Greg Wolfe is the founder and editor-in-chief of Image journal, which has just celebrated it’s 25th anniversary.
In an interview with Brett Beasley of Curator magazine, Wolfe makes the following observation:
One of the key dimensions of beauty that theologians and philosophers consistently refer to is beauty’s disinterestedness. The very nature of beauty is that it escapes our attempts to turn it into an instrument for the benefit of the group or tribe to which we belong. There’s something both gratuitous, elusive, and yet attractive about beauty. That paradox is essential as a kind of leavening or balancing force in a world where there are always people with axes to grind, cases to make, and interests to promote. The theologian Hans Urs von Balthasar says that in a fallen world questions of truth and goodness will always be heavily debated, and people will always invest these debates with their interestedness, their parties, and their political leanings. He argues that beauty has the capacity to sail right under the radar of those interested parties. So, while truth and goodness are also “transcendentals,” beauty has the possibility of coming at us with a purer ray from the beatific vision itself.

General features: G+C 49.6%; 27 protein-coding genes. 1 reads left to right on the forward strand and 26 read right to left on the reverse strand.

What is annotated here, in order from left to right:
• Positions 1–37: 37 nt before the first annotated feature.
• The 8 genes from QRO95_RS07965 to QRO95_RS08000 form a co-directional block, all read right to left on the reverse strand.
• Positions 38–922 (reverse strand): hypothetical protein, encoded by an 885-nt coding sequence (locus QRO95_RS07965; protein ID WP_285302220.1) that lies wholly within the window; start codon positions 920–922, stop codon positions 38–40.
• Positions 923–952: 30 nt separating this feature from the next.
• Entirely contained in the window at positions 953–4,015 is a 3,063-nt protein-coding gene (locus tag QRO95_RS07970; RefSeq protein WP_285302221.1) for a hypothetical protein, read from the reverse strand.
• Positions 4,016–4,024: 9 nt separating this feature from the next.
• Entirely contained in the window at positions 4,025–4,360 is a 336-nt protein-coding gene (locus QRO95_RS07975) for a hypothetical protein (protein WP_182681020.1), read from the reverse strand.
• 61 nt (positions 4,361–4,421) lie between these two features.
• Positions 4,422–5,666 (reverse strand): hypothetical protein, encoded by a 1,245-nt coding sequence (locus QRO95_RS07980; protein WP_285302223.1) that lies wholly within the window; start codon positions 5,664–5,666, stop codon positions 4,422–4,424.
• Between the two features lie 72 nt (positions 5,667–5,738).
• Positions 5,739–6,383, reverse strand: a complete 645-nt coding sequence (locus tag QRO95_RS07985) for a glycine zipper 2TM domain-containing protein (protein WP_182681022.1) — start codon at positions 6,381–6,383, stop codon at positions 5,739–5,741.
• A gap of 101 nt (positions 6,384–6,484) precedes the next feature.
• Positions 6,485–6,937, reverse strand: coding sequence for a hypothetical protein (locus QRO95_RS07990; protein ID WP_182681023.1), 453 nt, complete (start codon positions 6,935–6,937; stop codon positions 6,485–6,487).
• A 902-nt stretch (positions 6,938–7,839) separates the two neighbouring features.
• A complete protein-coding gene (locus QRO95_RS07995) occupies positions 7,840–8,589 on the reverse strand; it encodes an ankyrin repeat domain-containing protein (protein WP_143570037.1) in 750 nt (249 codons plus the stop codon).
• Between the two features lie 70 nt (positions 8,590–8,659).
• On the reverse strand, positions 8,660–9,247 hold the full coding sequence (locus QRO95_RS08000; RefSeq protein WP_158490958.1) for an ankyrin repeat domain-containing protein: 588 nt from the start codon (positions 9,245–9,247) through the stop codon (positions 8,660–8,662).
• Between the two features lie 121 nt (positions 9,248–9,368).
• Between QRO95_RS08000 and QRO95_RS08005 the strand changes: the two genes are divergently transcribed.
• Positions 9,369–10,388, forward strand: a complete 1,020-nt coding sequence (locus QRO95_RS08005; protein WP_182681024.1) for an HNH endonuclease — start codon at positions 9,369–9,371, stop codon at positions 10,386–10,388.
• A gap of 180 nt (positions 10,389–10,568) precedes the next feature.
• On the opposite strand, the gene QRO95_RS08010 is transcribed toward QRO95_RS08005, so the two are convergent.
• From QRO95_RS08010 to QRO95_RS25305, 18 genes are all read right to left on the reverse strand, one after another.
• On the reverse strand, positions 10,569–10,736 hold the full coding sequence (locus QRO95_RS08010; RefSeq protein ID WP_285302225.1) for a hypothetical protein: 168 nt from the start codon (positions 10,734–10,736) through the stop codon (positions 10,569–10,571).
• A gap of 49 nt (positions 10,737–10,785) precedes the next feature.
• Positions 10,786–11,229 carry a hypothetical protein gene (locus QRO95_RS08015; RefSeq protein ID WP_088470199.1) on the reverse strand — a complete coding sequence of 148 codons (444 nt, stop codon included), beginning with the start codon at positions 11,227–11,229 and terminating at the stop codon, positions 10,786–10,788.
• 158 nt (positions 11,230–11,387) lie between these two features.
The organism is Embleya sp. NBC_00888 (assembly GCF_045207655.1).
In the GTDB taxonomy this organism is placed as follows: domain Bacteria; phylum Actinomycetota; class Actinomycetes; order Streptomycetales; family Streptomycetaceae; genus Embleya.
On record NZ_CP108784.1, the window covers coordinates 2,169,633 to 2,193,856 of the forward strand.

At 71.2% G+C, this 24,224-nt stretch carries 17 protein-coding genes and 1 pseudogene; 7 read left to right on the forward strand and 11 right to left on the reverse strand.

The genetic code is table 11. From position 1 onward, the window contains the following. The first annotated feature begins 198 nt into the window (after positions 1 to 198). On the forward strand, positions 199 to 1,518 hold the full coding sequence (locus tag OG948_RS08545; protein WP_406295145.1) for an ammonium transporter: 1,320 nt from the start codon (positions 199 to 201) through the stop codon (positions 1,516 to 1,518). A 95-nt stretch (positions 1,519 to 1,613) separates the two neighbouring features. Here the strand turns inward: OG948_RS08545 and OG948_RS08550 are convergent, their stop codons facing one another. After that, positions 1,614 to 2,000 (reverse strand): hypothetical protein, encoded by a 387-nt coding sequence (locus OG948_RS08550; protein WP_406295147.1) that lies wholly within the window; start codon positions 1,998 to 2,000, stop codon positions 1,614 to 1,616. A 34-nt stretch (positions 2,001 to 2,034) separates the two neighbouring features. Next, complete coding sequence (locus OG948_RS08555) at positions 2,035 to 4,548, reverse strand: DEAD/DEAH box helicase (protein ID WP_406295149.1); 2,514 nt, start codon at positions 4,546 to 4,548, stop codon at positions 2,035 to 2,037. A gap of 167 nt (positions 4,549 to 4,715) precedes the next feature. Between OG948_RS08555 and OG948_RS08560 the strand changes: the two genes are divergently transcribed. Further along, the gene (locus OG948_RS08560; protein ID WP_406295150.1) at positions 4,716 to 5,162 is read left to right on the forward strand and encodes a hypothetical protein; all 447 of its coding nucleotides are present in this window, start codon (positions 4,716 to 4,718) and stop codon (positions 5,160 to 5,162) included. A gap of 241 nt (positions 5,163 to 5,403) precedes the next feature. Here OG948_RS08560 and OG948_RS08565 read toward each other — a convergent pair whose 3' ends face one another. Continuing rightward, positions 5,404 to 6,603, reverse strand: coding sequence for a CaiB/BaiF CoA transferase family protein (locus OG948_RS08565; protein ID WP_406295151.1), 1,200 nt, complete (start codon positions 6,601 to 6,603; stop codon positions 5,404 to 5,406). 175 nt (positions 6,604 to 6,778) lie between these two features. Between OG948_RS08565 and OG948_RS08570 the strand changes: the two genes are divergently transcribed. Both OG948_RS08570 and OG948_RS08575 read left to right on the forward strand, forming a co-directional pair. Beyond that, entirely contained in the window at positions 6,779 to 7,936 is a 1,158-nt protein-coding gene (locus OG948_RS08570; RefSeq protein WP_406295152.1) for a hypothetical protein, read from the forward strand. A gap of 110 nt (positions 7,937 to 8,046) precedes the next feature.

We have felt the need not to raise beauty above goodness and truth but to bring the three into proper alignment with one another. We looked at the culture, including the culture of the church community — especially its moralism and rationalism, sins committed in the name of truth and goodness. [They] were dominant. We hoped that imagination and beauty could leaven the conversation and make space where space had disappeared as warring parties took over the whole territory. The value of apologetics and politics had been so overstated that they were becoming caricatures of themselves.